Lack of FMRP linked to inflammatory processes in brain in fragile X model

Altered levels of 100 proteins found with absence of FMRP in mouse study

Joana Vindeirinho, PhD avatar

by Joana Vindeirinho, PhD |

Share this article:

Share article via email
An oversized hand holds a mouse next to a trio of vials of blood in this laboratory illustration.

The absence of fragile X mental retardation protein (FMRP) — absent or at low levels in people with fragile X syndrome — leads to protein changes linked to inflammatory processes in a brain region called the prefrontal cortex, according to a new study in mice.

In mice without FMRP, 100 proteins were found to have altered levels in the brain’s prefrontal cortex.

Among them were a subset involved in immune processes such as the complement and coagulation cascades. The complement cascade acts to boost the activity of antibodies and several immune cells.

“Given that [the] prefrontal cortex is a critical brain area for social interaction, the FMRP absence induced-changes of a subset of proteins might contribute to ASD [autism spectrum disorder]” in fragile X, the researchers wrote.

The study, “Proteome profiling of the prefrontal cortex of Fmr1 knockout mouse reveals enhancement of complement and coagulation cascades,” was published in the Journal of Proteomics.

Recommended Reading
pain in fragile X syndrome

Mice Without FMRP Protein Perceive Pain Differently

Mouse model shows protein changes in brain

Fragile X is a main genetic cause of ASD and intellectual disability. The inherited disorder is caused by mutations in the FMR1 gene that result in low levels or a complete absence of the FMRP protein, which regulates the production of several other proteins involved in nerve cell communication.

Several studies have shown that FMRP controls the activity of many genes associated with brain development and other nerve cell processes, as well as ASD and intellectual disability.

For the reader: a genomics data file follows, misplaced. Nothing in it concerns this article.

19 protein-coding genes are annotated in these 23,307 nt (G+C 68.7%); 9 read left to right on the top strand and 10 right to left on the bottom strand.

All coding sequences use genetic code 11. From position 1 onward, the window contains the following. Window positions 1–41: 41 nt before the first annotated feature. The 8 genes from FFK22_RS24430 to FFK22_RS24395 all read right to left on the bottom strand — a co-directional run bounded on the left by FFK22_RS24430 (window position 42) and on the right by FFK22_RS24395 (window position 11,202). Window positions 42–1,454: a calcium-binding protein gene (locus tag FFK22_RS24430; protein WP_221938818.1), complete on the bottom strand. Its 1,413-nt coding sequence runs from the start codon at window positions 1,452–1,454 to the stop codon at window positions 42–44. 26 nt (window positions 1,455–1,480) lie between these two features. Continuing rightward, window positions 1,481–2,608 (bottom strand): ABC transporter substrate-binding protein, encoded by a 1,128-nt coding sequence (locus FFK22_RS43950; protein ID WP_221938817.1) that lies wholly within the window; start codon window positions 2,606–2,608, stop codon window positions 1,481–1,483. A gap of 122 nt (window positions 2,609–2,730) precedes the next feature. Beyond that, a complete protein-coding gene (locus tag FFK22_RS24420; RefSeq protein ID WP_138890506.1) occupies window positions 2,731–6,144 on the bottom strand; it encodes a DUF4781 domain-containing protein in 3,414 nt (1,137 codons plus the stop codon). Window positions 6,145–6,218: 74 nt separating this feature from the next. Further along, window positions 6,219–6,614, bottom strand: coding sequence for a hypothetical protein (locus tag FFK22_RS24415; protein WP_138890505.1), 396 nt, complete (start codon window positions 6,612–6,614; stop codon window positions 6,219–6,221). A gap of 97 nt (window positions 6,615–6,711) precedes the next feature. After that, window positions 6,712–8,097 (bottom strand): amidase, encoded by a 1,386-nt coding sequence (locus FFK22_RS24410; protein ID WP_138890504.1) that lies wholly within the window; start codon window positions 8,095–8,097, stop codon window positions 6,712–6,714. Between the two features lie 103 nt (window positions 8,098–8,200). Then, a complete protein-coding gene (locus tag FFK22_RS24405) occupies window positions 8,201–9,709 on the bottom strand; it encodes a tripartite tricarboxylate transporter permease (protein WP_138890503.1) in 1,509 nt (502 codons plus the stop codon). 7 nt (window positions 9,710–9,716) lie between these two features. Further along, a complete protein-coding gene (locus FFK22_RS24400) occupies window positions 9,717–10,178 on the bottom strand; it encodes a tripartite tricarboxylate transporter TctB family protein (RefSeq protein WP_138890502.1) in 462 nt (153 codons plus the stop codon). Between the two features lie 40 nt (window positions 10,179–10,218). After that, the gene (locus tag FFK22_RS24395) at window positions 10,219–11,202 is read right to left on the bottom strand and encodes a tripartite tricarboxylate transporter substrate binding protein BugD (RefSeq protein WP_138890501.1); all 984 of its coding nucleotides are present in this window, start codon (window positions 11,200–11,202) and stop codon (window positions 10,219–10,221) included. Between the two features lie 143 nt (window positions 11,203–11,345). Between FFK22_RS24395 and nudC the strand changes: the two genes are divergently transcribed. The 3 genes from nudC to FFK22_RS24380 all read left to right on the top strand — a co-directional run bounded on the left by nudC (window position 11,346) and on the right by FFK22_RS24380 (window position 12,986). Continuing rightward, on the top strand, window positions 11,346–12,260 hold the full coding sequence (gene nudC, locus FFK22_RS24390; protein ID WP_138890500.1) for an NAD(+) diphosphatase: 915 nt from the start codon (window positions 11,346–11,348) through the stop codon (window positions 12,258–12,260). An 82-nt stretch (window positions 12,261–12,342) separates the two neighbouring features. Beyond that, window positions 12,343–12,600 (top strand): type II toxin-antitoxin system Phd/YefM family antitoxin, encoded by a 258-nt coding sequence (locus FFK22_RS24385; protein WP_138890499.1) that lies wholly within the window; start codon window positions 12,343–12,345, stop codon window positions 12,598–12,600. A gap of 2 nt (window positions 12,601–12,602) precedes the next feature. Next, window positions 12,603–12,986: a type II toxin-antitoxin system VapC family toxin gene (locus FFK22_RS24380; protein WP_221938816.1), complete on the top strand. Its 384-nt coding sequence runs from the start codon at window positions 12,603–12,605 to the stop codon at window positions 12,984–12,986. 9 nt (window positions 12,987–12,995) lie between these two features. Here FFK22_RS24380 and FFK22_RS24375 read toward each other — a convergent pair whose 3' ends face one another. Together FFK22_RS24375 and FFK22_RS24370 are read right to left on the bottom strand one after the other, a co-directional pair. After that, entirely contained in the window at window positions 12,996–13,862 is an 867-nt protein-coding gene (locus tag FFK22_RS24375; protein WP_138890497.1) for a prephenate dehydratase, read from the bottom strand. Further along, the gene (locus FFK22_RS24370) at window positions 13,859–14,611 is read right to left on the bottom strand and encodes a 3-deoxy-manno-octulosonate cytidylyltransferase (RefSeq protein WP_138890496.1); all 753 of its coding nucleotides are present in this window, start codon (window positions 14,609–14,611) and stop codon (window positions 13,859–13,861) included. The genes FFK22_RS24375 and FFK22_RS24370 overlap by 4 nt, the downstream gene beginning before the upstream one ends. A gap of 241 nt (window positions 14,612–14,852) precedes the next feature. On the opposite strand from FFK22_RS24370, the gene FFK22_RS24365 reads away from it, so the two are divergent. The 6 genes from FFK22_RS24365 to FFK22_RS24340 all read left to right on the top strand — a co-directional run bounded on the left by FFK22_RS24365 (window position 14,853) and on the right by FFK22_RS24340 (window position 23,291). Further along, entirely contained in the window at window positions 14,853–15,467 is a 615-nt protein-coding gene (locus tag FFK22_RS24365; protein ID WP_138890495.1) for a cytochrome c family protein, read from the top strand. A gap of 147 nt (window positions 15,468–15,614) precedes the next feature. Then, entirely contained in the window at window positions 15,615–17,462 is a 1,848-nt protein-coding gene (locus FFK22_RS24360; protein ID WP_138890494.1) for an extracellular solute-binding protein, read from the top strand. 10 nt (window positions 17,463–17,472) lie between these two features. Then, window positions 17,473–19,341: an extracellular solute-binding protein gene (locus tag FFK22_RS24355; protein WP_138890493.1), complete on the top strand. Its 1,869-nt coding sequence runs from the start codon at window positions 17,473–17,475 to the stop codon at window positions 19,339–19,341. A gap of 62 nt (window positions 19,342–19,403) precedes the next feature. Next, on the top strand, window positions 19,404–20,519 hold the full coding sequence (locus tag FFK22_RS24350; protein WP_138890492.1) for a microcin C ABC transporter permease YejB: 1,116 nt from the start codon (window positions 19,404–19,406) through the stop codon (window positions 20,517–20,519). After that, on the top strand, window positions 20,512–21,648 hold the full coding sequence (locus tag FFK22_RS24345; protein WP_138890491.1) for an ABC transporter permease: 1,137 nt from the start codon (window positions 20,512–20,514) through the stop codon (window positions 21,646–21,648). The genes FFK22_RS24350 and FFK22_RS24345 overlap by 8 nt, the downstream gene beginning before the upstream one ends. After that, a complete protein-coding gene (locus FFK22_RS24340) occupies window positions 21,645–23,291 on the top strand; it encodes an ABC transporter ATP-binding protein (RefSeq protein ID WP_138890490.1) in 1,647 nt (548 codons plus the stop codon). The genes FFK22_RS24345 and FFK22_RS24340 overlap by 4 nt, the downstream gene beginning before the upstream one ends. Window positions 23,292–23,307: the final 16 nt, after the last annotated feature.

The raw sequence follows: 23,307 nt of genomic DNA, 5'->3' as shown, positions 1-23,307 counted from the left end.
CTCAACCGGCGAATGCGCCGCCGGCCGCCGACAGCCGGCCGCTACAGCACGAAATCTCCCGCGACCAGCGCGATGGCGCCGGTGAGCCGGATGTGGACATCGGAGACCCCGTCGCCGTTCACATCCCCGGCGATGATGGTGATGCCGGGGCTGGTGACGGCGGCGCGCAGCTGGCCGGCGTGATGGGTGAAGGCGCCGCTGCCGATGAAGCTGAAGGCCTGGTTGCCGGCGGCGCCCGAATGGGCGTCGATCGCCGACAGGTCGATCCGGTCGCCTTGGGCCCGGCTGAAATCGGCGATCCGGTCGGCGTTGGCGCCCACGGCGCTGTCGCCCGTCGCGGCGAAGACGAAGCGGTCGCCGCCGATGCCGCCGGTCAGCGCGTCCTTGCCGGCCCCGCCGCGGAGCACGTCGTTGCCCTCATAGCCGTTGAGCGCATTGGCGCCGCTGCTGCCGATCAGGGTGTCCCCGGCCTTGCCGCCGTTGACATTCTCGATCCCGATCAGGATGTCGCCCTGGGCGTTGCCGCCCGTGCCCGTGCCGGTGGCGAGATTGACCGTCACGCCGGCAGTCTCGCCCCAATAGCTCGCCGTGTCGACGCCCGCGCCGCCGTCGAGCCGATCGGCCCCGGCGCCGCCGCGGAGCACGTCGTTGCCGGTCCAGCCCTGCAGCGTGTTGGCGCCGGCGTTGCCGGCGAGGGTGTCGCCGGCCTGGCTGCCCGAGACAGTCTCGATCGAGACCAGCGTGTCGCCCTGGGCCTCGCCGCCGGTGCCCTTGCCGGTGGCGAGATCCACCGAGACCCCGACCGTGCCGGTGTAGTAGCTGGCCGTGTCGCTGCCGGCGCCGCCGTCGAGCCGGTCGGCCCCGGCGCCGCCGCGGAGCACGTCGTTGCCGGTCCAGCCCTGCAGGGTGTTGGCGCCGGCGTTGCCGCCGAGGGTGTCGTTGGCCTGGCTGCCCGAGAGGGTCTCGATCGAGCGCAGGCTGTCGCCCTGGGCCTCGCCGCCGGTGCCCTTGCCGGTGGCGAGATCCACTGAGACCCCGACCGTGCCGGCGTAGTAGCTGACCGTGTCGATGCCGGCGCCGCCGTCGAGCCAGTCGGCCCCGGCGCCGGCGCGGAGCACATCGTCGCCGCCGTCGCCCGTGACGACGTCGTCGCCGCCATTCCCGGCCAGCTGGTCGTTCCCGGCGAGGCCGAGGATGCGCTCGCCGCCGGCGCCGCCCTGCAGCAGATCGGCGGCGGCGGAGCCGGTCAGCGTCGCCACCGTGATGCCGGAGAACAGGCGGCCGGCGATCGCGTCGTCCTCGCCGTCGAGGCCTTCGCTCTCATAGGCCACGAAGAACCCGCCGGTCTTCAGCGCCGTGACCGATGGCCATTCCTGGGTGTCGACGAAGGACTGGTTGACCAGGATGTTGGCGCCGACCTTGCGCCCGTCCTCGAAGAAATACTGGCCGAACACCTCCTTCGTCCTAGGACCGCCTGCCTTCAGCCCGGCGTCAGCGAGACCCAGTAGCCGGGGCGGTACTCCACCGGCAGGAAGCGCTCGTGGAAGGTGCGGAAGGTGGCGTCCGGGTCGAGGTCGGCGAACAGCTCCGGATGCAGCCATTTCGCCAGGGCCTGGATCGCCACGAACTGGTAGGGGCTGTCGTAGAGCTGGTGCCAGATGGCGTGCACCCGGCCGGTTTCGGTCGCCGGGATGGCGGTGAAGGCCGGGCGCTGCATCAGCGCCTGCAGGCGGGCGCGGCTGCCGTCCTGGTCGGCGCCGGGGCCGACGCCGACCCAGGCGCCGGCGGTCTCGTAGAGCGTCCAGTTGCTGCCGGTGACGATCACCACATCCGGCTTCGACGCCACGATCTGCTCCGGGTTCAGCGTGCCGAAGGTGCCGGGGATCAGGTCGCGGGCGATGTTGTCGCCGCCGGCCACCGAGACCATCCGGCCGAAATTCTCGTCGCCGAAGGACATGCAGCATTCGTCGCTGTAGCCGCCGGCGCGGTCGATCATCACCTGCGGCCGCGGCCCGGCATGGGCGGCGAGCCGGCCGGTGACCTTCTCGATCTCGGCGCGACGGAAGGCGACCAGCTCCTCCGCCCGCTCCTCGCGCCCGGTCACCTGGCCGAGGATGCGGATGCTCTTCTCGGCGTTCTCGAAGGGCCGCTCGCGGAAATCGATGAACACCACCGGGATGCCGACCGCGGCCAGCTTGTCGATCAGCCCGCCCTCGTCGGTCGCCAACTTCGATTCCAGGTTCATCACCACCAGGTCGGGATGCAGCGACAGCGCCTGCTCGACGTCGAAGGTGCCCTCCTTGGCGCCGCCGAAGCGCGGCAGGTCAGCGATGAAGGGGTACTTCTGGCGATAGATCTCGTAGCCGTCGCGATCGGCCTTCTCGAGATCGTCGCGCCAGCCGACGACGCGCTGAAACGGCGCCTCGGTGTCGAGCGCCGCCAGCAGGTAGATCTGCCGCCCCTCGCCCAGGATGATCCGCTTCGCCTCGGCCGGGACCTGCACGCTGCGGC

While the prefrontal cortex has a crucial role in cognitive, emotional, motivational, and social behaviors, data on the effects of FMRP absence in protein composition of this region are lacking.

To fill this knowledge gap, a research team in China conducted a large-scale screening of the protein profile of the prefrontal cortex of healthy mice and mice lacking FMRP — a commonly used mouse model of fragile X.

Of the 5,851 proteins identified and quantified in the animals’ brain region, 100 showed significantly altered levels in the absence of FMRP. Specifically, 53 proteins had increased levels (upregulated) and 47 had decreased levels (downregulated).

Comparisons with previous studies assessing protein levels in other brain regions and tissues showed little overlap between proteins affected by the lack of FMRP. Only three of the 100 proteins in this study are encoded by genes previously identified as FMRP targets.

Importantly, a comparison with a database of human candidate genes for autism spectrum disorder showed that six of these 100 proteins were encoded by genes previously associated with ASD.